Scientists and researchers haven’t been able to find a potential cure for Acquired Immunodeficiency Syndrome (AIDS) caused by Human Immunodeficiency virus (HIV), despite the large morbidity the disease has in worldwide populations. Currently patients need antiretroviral therapy (ART) for life-long sustenance. Clinical trials abound and a variety of experimental approaches to date have failed to make noticeable impact on the AIDS management. Any effective strategy must take into account of the presence of well-known reservoirs in patient’s cells infected with latent or ‘sleeping’ HIVs that must be eliminated. A recent approach by scientists claims to shed light on novel strategies for curing AIDS. In a study of rare of its kind called RIVER (Research In Viral Eradication of HIV Reservoirs) trial, scientists have uncovered some useful insights on the ‘kick and kill’ approach. The approach consists of reactivating the latent reservoir (the ‘kick’) with the help of agents such as compounds and training the innate immune system of the patients to eliminate the virus (the ‘kill’) by using a combination of vaccines and therapies.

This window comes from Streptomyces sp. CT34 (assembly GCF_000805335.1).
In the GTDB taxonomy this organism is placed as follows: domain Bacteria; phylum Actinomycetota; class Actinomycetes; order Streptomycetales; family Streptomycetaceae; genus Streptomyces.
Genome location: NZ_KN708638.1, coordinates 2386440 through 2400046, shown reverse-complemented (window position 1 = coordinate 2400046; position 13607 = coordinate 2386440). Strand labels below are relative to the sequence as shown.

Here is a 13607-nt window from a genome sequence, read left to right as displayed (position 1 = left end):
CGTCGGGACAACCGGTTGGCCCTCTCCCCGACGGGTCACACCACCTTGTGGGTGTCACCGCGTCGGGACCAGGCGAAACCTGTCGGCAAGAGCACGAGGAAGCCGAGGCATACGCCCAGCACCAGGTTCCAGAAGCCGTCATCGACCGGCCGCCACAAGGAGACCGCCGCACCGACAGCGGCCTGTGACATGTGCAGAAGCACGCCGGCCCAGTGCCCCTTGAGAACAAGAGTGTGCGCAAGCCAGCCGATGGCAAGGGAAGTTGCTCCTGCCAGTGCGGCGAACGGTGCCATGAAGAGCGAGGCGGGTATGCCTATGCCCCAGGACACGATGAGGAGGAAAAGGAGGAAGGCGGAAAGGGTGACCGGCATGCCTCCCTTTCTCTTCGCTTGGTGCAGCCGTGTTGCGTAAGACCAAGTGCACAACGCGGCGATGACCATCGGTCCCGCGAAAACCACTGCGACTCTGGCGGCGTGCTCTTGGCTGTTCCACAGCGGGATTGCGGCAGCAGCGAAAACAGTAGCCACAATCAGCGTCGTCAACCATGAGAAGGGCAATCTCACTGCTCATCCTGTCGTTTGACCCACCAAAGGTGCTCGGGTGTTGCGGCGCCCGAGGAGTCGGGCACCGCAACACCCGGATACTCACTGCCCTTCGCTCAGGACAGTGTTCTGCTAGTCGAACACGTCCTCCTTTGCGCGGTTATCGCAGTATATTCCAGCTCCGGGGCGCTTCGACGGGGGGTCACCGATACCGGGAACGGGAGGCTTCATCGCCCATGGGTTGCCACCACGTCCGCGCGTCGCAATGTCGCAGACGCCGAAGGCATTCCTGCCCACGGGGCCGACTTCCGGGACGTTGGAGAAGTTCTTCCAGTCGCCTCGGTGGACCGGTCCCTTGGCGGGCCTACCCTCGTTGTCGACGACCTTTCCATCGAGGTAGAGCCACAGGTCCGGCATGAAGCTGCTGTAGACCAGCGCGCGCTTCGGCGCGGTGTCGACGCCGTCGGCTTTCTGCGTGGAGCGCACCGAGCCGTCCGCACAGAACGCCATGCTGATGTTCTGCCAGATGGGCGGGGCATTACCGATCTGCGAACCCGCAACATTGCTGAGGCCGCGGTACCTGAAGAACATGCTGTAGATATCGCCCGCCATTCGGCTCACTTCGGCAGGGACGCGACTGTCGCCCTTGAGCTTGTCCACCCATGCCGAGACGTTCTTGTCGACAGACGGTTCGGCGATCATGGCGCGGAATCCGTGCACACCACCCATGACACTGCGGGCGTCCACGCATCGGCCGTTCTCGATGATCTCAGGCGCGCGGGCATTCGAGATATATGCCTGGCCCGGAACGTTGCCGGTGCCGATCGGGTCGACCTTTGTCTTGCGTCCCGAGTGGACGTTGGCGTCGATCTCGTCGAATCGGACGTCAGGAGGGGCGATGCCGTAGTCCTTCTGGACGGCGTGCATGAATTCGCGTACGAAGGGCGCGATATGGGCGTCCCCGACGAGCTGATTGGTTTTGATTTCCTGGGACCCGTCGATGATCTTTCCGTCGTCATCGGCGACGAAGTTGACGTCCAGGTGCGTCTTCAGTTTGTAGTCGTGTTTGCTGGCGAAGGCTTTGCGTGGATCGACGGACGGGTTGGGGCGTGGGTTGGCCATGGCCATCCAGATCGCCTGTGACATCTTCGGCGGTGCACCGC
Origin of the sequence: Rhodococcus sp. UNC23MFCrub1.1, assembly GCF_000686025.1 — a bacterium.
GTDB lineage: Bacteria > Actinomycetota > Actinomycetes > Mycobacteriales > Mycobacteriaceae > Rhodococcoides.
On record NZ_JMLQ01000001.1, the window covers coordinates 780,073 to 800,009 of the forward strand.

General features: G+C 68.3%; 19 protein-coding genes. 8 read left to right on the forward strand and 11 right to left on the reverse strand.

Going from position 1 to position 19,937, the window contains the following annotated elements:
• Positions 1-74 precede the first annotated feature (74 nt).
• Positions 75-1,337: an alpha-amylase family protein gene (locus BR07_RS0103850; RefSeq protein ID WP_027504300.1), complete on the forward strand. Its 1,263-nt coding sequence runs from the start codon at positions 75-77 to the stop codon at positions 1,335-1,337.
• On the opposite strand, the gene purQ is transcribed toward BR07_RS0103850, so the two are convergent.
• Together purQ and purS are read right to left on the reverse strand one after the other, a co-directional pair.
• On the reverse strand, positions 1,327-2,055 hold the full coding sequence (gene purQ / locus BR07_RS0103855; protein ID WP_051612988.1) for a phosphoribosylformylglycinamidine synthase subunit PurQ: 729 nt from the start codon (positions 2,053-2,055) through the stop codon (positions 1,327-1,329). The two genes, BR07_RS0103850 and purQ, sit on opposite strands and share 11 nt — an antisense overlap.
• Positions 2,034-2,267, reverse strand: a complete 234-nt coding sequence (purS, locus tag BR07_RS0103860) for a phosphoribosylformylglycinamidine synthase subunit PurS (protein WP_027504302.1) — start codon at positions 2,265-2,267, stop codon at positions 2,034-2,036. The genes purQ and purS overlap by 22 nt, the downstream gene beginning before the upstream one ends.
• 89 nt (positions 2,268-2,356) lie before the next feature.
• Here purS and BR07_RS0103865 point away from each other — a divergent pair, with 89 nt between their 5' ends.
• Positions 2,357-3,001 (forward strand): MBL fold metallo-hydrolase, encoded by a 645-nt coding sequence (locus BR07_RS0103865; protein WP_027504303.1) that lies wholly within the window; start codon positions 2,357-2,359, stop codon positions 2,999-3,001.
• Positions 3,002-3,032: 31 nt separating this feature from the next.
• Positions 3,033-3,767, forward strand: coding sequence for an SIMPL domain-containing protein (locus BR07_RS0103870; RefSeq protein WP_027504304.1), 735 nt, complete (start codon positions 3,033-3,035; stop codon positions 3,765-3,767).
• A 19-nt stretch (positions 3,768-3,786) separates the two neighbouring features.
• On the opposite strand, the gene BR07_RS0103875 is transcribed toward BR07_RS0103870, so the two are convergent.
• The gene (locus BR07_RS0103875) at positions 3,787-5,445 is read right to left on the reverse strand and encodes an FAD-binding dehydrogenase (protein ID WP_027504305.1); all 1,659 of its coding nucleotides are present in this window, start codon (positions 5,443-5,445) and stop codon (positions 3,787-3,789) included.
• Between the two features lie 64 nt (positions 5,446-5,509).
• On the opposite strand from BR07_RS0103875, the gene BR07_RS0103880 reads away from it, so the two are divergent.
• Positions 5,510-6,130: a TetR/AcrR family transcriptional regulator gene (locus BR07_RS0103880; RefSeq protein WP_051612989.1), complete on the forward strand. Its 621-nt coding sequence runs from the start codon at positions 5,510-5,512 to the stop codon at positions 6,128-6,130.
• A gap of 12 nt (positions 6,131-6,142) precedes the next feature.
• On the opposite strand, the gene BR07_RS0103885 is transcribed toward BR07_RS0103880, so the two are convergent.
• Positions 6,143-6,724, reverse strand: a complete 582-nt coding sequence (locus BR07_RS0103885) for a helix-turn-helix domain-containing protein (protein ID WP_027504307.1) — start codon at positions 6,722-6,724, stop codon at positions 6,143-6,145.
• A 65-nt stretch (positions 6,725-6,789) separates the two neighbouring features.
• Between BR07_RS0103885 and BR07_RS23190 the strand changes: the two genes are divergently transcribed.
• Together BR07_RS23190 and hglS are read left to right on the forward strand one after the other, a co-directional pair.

Patients on ART will have to continue with Therapy, Results Reveal
The results revealed recently in the International AIDS Conference 2018 (the findings were uncovered to researchers in April 2018) found that half of the respondents on ART when given the ‘kick and kill’ drugs were definitely not at lower risk than those on ART alone. This simply means that patients who are undergoing ART will still need to continue with it for the rest of their lives. Of note, the trial is conducted by the CHERUB collaboration, an alliance of HIV researchers from across four universities and participated by as many as six centers in U.K.
Findings generate New Ideas for better Trials paving way to Potential Cure for HIV-AIDS
The results, through largely disappointing, sheds will inevitable generated fresh ideas for making future trails more effective and useful, contend the investigators.
A combination of two medicines were used to test the kick and kill approach. The researchers used two vaccines—ChAdV63.HIVconsv and MVA.HIVconsv.—to train the patient’s immune system to recognize and eliminate the virus and a drug to stir the sleeping reservoir cells hidden by HIV. Though a potential cure still evades these researchers, they are hopeful that the approach and the scale on which the randomized controlled trial could pave way to better HIV cure trials. The interventional strategies used were absolutely safe so were the safety of the combination of the drugs used on partcipants. The vaccines used scored well on the immunogenicity. The next step would be to test better kick and kill drugs, possibly the advanced versions of the vaccines.